Year to forget for region's commercial property sector
THIS year has been dominated by the lack of activity caused by the Covid 19 pandemic combined with uncertainty over whether there will or won't be a Brexit deal.
Transactional retail activity virtually ground to a halt following the closure of non-essential retail on March 23 and the high streets throughout Northern Ireland were all but deserted for the following 12 weeks. Towards the end of the year restrictions were relaxed only to be tightened again as the “R” number increased during September and October leading to further partial (and now this latest full) lockdowns.
With the majority of office-based workers working from home, we became proficient in Zoom and Microsoft Teams calls and questions were being asked about the future of offices as well as retail given the ability of many to work and shop from home.
Industrial and logistic operators appear to be the least affected by the pandemic and provided a vital service when the majority of mainstream retailers were closed. Demand from logistic companies and those supplying PPE remained strong through the year even though the unknown impact of Brexit is looming large on this section of our economy.
Investment volumes for 2020 were more than 50 per cent below their five-year average of £275/£300 million a year, with the majority of transactions happening in quarter one, prior to the pandemic. The most notable transactions were the sale of Abbey Retail Park and the Amazon distribution warehouse in Titanic Quarter in quarter four.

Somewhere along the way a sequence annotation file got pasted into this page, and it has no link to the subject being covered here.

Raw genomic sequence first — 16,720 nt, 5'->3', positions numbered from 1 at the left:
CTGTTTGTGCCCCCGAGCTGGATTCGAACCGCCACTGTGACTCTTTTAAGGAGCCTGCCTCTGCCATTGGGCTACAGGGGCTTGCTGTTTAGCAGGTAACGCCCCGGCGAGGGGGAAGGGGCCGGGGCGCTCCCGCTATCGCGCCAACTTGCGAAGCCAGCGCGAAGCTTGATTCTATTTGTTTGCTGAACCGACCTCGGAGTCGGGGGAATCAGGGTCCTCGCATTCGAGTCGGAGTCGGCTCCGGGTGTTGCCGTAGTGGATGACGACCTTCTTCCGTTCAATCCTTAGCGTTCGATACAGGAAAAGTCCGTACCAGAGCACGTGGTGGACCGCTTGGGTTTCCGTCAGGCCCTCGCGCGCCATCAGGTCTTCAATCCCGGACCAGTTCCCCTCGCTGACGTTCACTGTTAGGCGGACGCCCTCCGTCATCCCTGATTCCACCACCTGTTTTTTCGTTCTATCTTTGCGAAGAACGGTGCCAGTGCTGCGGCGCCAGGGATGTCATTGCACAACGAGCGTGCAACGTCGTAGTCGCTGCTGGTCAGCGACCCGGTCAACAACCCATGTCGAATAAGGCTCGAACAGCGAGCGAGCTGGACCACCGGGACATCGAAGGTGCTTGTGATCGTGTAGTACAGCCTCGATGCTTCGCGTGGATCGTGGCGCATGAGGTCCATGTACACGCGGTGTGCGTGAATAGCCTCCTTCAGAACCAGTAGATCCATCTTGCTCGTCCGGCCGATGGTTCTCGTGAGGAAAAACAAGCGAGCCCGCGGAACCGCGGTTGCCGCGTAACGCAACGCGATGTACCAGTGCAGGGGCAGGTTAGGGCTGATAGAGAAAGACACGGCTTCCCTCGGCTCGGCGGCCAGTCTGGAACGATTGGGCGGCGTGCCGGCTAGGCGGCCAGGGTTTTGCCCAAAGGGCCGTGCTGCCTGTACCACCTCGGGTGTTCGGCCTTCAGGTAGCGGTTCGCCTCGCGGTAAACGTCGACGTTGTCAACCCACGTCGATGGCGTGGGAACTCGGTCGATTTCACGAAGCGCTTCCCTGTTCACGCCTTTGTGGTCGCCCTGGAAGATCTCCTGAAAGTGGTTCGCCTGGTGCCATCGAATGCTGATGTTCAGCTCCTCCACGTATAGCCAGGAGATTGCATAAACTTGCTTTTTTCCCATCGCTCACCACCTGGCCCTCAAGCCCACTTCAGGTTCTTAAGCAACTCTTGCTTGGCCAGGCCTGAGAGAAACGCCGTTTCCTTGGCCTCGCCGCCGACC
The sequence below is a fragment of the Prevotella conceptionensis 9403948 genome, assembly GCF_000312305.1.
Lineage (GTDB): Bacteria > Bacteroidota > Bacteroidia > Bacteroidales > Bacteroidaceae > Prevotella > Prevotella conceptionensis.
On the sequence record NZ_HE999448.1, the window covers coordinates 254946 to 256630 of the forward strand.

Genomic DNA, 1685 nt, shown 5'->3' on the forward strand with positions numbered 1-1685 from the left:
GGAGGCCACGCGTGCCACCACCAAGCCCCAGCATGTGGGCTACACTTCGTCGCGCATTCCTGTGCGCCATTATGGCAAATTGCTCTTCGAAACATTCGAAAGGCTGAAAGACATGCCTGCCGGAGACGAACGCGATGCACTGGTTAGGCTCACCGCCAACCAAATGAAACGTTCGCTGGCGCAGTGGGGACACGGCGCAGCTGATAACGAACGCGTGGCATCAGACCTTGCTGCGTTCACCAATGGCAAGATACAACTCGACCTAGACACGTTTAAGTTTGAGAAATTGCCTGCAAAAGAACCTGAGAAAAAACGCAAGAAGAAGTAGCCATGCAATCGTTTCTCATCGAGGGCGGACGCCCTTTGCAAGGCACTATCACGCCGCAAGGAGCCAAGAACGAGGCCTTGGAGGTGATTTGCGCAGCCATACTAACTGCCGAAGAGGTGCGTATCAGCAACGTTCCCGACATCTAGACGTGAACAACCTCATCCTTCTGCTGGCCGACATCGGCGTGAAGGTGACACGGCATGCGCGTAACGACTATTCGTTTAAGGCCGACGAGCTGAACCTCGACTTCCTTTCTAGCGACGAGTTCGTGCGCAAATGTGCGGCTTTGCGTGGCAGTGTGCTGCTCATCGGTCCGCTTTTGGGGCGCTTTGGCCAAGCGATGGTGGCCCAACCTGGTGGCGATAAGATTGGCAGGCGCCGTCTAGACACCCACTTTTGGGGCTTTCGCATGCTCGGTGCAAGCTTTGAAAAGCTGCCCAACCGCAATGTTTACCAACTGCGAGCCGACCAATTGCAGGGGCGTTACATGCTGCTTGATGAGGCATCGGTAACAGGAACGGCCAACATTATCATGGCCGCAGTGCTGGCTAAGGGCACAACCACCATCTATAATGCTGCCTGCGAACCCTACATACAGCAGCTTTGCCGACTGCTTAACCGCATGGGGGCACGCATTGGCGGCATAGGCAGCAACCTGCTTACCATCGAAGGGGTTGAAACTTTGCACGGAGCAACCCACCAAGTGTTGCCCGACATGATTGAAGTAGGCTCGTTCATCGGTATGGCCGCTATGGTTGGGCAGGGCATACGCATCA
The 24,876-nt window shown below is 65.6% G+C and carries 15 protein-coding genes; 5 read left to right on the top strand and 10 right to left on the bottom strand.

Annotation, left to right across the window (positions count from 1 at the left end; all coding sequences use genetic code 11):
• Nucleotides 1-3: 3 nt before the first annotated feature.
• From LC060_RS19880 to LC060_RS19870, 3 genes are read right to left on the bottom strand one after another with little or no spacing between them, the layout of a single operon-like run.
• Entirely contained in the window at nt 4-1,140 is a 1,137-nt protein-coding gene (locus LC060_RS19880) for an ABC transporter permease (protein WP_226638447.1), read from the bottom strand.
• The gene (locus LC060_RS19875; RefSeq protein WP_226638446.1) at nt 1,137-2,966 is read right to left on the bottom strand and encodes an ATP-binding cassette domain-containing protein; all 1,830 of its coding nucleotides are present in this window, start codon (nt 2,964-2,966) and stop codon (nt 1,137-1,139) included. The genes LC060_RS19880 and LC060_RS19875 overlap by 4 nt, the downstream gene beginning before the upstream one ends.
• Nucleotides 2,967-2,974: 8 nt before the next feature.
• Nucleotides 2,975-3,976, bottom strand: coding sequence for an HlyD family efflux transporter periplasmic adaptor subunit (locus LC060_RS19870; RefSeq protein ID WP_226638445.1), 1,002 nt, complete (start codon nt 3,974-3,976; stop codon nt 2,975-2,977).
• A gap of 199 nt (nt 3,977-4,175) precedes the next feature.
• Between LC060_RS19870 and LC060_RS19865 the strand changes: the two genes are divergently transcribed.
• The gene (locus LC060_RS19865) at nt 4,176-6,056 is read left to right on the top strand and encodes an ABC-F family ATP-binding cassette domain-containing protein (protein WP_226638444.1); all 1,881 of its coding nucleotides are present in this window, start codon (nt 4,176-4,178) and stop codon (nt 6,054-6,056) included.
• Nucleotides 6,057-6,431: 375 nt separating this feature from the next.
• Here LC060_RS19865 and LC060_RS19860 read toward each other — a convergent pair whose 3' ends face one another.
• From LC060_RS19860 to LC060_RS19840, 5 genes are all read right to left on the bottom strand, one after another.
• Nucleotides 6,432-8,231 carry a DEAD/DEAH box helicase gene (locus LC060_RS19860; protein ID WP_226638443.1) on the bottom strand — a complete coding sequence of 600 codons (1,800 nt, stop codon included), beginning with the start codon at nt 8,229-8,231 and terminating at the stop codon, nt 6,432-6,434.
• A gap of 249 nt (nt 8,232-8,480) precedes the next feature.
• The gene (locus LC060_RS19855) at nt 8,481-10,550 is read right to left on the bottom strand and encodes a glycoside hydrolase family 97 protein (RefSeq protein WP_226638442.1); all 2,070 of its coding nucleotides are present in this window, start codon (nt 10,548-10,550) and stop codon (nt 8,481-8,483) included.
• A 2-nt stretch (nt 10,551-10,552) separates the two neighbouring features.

Take up for offices for the first three quarters of 2020 totalled just over 105,000 sq ft, and at the year end we would expect this not to exceed 125,000/130,000 sq ft as office occupiers delay their decision-making processes. Again, the 2020 total is well below the five-year average of 350/400,000 sq ft.
The retail transactional market virtually ground to a halt with the onset of the first lockdown and this has been a difficult year for non- essential retailers on the high street. The pandemic has sped up ongoing structural changes in the way we shop and has forced many who have never shopped online before to do so for the first time. Online sales in the UK have almost doubled compared to 2019 with nearly 38 per cent of all sales in 2020 being online
Retail parks and food stores have bucked the trend and many retailers in these locations who have been able to stay open throughout 2020 have performed well. A notable example is the expansion of The Range, with the opening of its new 65,000 sq ft flagship store in October on Belfast's Boucher Road.
As we look forward to 2021 we have cause to be optimistic given that the UK started to roll out its Covid 19 vaccination programme, and it is expected that the majority of the Northern Ireland population will be vaccinated by next summer.
But the economic backdrop will be challenging. The Northern Ireland economy is set to decline by 15 per cent in 2020 and grow by just over 7 per cent in 2021, according the Ulster Bank, and it is not expected that we will return to pre-covid levels of activity until well into 2023.
Notwithstanding those immediate economic forecasts, our cause for optimism is that we can see there will be an end to the pandemic and normality will return. This may well be a place where social and technological trends have accelerated causing considerable change to accepted occupational trends.
:: Declan Flynn (firstname.lastname@example.org) is managing director of Lisney (www.lisney.com) in Belfast